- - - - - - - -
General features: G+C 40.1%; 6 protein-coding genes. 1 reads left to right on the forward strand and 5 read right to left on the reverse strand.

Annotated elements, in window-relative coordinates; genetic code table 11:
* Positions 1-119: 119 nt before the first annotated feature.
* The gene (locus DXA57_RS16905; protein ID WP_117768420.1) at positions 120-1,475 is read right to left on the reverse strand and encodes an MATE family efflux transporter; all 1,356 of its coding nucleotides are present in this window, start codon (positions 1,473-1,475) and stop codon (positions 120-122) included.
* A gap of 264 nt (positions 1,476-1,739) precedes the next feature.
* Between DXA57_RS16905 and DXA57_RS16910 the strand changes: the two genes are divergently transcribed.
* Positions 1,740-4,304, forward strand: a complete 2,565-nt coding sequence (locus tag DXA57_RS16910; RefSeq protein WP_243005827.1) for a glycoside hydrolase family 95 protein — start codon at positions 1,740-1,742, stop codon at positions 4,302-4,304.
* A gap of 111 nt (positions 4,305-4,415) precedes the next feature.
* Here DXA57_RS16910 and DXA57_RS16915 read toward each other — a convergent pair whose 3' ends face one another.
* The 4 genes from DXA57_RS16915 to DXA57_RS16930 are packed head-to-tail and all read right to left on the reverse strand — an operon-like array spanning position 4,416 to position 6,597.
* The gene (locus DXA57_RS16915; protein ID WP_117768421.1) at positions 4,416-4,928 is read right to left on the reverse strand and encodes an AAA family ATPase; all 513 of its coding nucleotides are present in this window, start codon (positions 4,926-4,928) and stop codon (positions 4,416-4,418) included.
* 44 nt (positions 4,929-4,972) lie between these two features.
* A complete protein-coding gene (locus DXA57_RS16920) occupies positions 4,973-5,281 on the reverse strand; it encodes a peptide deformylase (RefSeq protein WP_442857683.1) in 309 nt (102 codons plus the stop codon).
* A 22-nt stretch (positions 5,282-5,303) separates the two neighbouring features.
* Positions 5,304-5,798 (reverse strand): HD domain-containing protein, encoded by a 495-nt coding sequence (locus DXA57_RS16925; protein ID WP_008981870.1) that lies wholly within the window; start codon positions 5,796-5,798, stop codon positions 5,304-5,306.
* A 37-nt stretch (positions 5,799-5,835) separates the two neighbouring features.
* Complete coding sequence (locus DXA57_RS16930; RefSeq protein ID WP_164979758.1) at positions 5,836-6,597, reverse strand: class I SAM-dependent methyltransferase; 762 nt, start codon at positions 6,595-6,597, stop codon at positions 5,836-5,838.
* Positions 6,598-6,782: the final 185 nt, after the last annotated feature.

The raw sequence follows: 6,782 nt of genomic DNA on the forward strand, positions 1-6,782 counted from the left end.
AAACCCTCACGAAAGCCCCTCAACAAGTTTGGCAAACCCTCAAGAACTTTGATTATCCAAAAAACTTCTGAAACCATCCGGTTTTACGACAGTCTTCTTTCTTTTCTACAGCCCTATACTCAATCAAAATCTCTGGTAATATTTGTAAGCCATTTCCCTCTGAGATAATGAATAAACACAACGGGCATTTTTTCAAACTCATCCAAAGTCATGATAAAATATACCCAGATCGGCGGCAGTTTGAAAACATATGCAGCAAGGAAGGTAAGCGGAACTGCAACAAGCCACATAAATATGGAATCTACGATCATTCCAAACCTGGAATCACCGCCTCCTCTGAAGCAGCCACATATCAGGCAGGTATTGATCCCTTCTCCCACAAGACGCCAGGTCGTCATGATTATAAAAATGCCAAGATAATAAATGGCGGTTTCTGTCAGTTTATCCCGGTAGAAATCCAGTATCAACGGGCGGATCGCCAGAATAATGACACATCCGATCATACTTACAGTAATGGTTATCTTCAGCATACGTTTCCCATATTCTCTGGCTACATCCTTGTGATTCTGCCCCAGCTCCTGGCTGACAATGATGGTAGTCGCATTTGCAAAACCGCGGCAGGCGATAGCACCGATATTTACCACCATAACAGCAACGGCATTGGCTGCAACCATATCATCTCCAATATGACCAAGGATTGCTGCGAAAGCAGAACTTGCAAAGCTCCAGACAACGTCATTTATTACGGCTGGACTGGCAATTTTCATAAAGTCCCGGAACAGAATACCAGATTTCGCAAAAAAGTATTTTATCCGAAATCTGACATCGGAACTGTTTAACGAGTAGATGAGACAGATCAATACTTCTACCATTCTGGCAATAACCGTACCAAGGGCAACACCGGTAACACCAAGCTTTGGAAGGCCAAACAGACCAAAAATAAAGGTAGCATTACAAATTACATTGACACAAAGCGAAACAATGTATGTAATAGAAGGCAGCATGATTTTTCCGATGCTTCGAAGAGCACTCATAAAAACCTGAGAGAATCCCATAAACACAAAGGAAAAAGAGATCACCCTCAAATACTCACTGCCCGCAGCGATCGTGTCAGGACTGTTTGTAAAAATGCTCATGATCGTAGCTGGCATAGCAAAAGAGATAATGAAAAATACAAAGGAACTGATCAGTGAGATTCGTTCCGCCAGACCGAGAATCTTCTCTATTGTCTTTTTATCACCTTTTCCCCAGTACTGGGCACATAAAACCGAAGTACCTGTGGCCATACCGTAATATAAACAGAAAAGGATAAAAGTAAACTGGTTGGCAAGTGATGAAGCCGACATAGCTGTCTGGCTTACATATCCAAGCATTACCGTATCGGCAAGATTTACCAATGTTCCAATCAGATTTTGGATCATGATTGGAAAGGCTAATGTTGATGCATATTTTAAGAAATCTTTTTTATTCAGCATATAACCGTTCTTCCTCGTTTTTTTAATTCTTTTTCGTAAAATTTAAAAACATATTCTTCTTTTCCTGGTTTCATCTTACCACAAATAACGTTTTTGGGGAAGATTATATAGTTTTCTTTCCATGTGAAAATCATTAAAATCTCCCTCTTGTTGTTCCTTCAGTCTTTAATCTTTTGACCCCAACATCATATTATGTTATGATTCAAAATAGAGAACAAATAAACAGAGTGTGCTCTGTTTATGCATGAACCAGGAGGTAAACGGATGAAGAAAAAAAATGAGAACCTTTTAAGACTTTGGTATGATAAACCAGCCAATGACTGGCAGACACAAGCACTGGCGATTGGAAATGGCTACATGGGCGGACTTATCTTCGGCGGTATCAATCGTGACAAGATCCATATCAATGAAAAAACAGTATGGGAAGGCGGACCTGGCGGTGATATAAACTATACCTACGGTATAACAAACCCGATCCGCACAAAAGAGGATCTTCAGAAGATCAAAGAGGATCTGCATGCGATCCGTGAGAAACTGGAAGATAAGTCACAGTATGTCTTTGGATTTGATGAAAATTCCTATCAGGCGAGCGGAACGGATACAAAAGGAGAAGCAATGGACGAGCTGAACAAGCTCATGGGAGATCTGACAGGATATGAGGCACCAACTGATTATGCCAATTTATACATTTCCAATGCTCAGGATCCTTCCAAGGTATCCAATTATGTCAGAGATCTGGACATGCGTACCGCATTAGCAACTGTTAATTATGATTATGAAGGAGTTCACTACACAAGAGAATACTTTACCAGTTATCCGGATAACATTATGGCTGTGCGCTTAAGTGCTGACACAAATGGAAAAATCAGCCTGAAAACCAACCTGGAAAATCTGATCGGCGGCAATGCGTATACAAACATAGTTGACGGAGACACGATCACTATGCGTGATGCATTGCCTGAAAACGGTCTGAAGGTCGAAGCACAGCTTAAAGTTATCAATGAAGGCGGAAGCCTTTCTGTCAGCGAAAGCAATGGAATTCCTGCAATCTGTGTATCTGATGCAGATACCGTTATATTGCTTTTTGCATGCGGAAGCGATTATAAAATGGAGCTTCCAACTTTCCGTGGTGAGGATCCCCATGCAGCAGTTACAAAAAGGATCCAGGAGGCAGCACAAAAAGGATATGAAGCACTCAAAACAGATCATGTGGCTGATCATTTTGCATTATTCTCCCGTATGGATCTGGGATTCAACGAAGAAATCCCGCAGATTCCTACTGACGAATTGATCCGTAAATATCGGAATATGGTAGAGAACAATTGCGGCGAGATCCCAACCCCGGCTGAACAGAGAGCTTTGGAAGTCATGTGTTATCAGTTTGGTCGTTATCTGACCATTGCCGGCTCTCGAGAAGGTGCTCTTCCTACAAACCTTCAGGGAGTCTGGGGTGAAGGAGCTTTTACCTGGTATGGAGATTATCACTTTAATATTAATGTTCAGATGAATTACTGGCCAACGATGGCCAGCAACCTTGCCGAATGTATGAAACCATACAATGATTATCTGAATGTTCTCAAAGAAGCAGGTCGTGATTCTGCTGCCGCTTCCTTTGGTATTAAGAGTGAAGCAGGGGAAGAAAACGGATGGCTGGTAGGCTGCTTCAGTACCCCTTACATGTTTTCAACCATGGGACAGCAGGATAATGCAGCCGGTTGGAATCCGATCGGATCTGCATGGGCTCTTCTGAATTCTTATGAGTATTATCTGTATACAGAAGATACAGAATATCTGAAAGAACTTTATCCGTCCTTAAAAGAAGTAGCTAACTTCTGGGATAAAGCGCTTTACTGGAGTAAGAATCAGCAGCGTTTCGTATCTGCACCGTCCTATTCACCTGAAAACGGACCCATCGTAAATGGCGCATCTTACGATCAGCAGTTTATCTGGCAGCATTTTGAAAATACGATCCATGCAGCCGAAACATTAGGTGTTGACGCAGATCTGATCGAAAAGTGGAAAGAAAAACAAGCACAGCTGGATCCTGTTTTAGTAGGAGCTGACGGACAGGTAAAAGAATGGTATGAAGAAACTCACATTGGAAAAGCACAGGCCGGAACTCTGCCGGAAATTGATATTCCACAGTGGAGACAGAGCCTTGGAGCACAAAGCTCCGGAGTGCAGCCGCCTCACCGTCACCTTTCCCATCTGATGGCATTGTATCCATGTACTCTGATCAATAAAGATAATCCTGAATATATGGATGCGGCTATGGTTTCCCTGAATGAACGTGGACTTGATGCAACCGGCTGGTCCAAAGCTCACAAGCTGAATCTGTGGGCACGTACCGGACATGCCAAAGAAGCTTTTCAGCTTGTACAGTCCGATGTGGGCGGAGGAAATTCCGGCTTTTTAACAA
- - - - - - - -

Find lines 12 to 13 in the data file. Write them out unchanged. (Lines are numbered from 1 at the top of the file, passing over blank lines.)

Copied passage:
* 44 nt (positions 4,929-4,972) lie between these two features.
* A complete protein-coding gene (locus DXA57_RS16920) occupies positions 4,973-5,281 on the reverse strand; it encodes a peptide deformylase (RefSeq protein WP_442857683.1) in 309 nt (102 codons plus the stop codon).